Re: Does Codd's view of a relational database differ from that ofDate&Darwin?[M.Gittens]

From: vc <>
Date: 22 Jun 2005 08:39:32 -0700
Message-ID: <>

Jan Hidders wrote:
> VC wrote:
> However, in XQuery, the 'return' is just a 'print' (or an
> > assignment) in disguise. This 'return' thingy, among others, is what makes
> > XQuery 'impure'. Just think about what would be a definition for a function
> > called 'return' in a pure FL ? What kind of mapping would it describe ?
> The 'return' does not represent a function, but is part of the the
> for-expression and as such is just a separator that marks where the
> return-clause begins.

It's not good enough. Assuming as you say it's just a 'separator' for the 'return-clause', what is the return clause ? Is it a function in a purportedly purely functional language ? Is it a value ? If not, what is it ?

But let's not sidetrack to XQuery, rather tell me what 'print' is in Daplex without drawing analogies with XQuery. Just give a definition if you please.

> A for expression is simply another notation for
> the monad comprehension,

If so, please show how you would build the 'for expression' out of functions in Daplex using monadic notation. And while you are at it, please do the same for 'print'.

More importantly, you admit implicitely that the 'for' ... 'print' fragment is indeed imperative by appealing to the monad notion which is used in pure functional languages in order to encapsulate non-pure side effects, states, IO and such. The problem is you cannot claim that Daplex is pure declarative, neither is ML by the way, due to the fact that one cannot reformulate the imperative expression above in a declarative way unless somehow you'll manage to do so.

> Or, to explain it in another
> way, the 'return' keyword plays ruoghly the same role as the 'select'
> and 'from' keyword in SQL; they are simply markers that indicate where
> certain subexpressions begin. If I would apply your reasoning there then
> I would have to ask what the mappings are for 'select', 'from' and
> 'where', and if those would not exist we would have to conclude that SQL
> (and also the tuple calculus) are actually not declarative.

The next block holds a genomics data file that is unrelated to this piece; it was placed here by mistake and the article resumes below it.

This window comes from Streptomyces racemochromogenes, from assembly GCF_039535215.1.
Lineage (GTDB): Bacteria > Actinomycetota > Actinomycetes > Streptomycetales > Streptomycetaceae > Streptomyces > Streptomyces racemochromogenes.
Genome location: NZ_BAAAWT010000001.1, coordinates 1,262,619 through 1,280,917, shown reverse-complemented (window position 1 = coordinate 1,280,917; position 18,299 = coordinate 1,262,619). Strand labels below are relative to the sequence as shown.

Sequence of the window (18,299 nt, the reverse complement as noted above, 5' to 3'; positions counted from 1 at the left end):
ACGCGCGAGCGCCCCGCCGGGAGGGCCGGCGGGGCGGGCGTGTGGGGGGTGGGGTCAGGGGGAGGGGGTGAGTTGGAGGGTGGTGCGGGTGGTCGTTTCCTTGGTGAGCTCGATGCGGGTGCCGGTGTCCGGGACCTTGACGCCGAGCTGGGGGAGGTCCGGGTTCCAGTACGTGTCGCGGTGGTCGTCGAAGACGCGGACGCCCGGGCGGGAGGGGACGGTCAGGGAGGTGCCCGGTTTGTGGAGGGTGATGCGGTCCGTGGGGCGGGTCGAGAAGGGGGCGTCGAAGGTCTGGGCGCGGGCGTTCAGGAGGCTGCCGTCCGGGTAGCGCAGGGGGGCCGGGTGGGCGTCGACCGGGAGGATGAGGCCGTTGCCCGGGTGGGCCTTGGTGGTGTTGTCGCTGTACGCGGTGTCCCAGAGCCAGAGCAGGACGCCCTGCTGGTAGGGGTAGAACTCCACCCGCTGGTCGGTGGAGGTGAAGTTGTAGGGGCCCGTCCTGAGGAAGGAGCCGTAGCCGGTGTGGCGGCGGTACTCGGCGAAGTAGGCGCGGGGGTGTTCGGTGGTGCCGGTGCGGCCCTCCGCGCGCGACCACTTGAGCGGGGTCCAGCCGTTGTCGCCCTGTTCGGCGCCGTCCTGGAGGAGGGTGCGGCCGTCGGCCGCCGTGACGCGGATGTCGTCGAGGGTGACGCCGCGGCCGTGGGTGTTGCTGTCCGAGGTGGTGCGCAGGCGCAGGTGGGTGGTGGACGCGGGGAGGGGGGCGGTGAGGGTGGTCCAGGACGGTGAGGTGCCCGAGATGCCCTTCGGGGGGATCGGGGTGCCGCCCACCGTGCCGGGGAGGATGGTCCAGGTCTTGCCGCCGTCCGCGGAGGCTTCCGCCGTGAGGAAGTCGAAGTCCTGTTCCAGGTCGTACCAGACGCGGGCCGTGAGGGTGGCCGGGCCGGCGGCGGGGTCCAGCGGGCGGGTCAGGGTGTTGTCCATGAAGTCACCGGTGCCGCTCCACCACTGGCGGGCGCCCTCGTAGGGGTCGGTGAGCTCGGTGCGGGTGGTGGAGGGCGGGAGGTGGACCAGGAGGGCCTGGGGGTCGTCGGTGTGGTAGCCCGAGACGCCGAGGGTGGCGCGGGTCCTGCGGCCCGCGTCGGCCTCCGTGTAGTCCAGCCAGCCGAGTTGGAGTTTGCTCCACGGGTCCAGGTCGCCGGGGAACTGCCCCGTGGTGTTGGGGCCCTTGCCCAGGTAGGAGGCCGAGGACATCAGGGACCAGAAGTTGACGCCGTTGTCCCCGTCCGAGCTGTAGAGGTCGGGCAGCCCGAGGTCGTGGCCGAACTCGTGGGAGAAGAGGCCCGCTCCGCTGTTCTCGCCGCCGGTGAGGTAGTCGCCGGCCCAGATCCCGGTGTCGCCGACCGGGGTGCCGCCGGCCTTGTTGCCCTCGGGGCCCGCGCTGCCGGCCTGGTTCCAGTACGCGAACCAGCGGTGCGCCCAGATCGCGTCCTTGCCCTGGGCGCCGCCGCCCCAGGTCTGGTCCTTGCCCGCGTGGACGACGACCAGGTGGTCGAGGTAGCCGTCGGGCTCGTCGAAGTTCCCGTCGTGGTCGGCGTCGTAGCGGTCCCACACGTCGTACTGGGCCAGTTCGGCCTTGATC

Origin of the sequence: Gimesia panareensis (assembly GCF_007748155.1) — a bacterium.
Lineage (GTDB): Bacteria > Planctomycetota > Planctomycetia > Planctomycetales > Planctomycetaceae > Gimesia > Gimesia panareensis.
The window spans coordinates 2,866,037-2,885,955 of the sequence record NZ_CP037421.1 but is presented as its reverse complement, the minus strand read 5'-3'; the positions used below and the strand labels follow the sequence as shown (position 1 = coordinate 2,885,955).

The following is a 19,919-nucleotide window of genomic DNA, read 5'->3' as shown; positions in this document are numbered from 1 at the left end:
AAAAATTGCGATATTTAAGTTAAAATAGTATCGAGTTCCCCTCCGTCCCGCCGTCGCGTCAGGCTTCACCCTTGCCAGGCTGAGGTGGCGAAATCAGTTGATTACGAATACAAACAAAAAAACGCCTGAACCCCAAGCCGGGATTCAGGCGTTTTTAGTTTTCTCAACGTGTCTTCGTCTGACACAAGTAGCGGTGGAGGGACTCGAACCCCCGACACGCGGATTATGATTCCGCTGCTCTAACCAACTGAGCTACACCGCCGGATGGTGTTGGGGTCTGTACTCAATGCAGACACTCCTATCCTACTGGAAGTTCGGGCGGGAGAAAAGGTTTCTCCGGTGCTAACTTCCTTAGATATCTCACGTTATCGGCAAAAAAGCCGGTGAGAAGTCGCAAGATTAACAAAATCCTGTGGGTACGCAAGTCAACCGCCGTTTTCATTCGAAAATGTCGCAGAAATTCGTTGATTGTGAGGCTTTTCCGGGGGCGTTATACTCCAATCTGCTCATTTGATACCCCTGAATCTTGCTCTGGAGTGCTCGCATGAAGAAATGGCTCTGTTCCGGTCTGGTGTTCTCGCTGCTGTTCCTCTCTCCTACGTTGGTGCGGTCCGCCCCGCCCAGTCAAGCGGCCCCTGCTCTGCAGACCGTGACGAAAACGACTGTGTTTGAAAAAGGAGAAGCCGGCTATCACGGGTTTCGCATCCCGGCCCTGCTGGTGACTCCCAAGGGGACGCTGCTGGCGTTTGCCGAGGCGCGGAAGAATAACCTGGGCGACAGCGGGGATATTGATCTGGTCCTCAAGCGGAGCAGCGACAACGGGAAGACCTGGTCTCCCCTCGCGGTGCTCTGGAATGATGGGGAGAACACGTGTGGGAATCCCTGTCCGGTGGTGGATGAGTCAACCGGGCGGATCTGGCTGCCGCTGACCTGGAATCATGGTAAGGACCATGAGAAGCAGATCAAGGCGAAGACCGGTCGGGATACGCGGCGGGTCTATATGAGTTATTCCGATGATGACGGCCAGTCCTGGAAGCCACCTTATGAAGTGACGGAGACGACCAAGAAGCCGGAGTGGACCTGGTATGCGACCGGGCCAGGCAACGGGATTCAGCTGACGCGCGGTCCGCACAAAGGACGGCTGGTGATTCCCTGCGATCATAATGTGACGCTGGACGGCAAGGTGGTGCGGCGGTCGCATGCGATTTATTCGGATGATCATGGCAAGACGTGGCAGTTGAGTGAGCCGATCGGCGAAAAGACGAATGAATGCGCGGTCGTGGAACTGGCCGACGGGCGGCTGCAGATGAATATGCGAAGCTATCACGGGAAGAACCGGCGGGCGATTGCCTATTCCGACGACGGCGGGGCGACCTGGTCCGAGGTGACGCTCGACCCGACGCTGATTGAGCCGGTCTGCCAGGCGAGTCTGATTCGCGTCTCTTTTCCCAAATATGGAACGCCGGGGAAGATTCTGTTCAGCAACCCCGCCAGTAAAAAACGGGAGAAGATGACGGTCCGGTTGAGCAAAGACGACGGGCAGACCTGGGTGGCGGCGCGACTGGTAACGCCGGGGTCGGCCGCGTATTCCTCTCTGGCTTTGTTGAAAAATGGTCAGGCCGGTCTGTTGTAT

But they do exist as I mentioned in my earlier response to Alexander. E.g.

select name, age from person where city='London'

is nothing more but a relational algebra expression composing two functions:

PROJECTION(SELECTION(person, city='London'), name, age).

It may be more natural for some to think about the expression in an imperative way (I cannot imagine why though) although its declarative interpretation as a composition of two functions is trivial.

> >>>>If your above example would be written in ML it would look roughly
> >>>>the same.
> >>>
> >>>I am sure you know that ML is *not* a pure FL and the fragment in
> >>>question would be imperative there too thanks to 'print' or whatever
> >>>ML uses.
> >>
> >>From the way I used it you might have guessed that I meant pure ML. The
> >>print statement is only there to say that you return a concatenation of
> >>values and that you can do in pure ML.
> >
> > See above. A 'print', whether it's called 'return' in XQuery, or 'print'
> > in Daplex, or 'write', I believe, in ML is an imperative feature whichever
> > way you look at it.
> No, like I said, I don't need any procedural feature from ML for that.

Show how you'd output a character in ML in a non-imperative way.

> You can also do it in Haskell, or pretty much any other pure functional
> programming language that is based on monad comprehension or list
> comprehension.

Yes, you can encapsulate the non-pure part in Haskell but not in Daplex or ML.

> -- Jan Hidders
Received on Wed Jun 22 2005 - 17:39:32 CEST

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